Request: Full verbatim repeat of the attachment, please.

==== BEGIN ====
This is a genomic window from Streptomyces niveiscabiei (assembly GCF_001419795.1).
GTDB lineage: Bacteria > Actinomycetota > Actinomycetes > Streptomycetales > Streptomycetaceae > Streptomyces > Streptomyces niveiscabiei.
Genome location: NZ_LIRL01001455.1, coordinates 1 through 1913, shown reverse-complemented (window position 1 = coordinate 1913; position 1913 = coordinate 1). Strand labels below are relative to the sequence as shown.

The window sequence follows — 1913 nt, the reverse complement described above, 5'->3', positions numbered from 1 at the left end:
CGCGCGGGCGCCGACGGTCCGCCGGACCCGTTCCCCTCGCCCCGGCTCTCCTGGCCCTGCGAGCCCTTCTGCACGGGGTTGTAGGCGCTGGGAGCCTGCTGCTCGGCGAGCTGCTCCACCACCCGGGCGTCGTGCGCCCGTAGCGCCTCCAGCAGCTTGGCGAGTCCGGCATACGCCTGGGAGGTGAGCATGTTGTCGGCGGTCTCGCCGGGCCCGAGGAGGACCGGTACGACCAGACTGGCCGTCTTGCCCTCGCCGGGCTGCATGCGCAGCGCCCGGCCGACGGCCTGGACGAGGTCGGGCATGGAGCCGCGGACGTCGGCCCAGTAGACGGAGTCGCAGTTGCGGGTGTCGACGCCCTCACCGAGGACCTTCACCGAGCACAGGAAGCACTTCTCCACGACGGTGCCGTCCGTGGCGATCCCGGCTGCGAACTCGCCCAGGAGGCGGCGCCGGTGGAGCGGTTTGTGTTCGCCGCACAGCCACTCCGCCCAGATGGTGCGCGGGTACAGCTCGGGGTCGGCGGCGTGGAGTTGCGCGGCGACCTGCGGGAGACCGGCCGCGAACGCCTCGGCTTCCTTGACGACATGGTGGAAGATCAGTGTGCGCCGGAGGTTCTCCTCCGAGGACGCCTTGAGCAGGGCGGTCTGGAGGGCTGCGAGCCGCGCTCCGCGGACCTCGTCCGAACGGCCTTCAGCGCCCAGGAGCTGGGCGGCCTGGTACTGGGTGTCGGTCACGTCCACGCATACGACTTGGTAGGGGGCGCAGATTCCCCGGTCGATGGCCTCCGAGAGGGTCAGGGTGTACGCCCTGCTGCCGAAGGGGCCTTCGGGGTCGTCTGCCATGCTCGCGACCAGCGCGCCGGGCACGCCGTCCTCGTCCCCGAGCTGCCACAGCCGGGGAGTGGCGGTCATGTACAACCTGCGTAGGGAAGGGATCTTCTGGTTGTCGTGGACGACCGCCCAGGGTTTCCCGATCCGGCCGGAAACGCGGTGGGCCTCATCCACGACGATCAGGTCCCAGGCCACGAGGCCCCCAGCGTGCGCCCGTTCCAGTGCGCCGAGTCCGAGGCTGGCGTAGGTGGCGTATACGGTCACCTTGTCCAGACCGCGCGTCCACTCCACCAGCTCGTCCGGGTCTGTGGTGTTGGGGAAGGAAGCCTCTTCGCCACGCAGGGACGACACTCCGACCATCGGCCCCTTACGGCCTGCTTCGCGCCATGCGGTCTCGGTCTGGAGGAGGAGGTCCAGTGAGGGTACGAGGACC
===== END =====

This is a genomic window from Streptomyces niveiscabiei (assembly GCF_001419795.1).
GTDB lineage: Bacteria > Actinomycetota > Actinomycetes > Streptomycetales > Streptomycetaceae > Streptomyces > Streptomyces niveiscabiei.
Genome location: NZ_LIRL01001455.1, coordinates 1 through 1913, shown reverse-complemented (window position 1 = coordinate 1913; position 1913 = coordinate 1). Strand labels below are relative to the sequence as shown.

The window sequence follows — 1913 nt, the reverse complement described above, 5'->3', positions numbered from 1 at the left end:
CGCGCGGGCGCCGACGGTCCGCCGGACCCGTTCCCCTCGCCCCGGCTCTCCTGGCCCTGCGAGCCCTTCTGCACGGGGTTGTAGGCGCTGGGAGCCTGCTGCTCGGCGAGCTGCTCCACCACCCGGGCGTCGTGCGCCCGTAGCGCCTCCAGCAGCTTGGCGAGTCCGGCATACGCCTGGGAGGTGAGCATGTTGTCGGCGGTCTCGCCGGGCCCGAGGAGGACCGGTACGACCAGACTGGCCGTCTTGCCCTCGCCGGGCTGCATGCGCAGCGCCCGGCCGACGGCCTGGACGAGGTCGGGCATGGAGCCGCGGACGTCGGCCCAGTAGACGGAGTCGCAGTTGCGGGTGTCGACGCCCTCACCGAGGACCTTCACCGAGCACAGGAAGCACTTCTCCACGACGGTGCCGTCCGTGGCGATCCCGGCTGCGAACTCGCCCAGGAGGCGGCGCCGGTGGAGCGGTTTGTGTTCGCCGCACAGCCACTCCGCCCAGATGGTGCGCGGGTACAGCTCGGGGTCGGCGGCGTGGAGTTGCGCGGCGACCTGCGGGAGACCGGCCGCGAACGCCTCGGCTTCCTTGACGACATGGTGGAAGATCAGTGTGCGCCGGAGGTTCTCCTCCGAGGACGCCTTGAGCAGGGCGGTCTGGAGGGCTGCGAGCCGCGCTCCGCGGACCTCGTCCGAACGGCCTTCAGCGCCCAGGAGCTGGGCGGCCTGGTACTGGGTGTCGGTCACGTCCACGCATACGACTTGGTAGGGGGCGCAGATTCCCCGGTCGATGGCCTCCGAGAGGGTCAGGGTGTACGCCCTGCTGCCGAAGGGGCCTTCGGGGTCGTCTGCCATGCTCGCGACCAGCGCGCCGGGCACGCCGTCCTCGTCCCCGAGCTGCCACAGCCGGGGAGTGGCGGTCATGTACAACCTGCGTAGGGAAGGGATCTTCTGGTTGTCGTGGACGACCGCCCAGGGTTTCCCGATCCGGCCGGAAACGCGGTGGGCCTCATCCACGACGATCAGGTCCCAGGCCACGAGGCCCCCAGCGTGCGCCCGTTCCAGTGCGCCGAGTCCGAGGCTGGCGTAGGTGGCGTATACGGTCACCTTGTCCAGACCGCGCGTCCACTCCACCAGCTCGTCCGGGTCTGTGGTGTTGGGGAAGGAAGCCTCTTCGCCACGCAGGGACGACACTCCGACCATCGGCCCCTTACGGCCTGCTTCGCGCCATGCGGTCTCGGTCTGGAGGAGGAGGTCCAGTGAGGGTACGAGGACC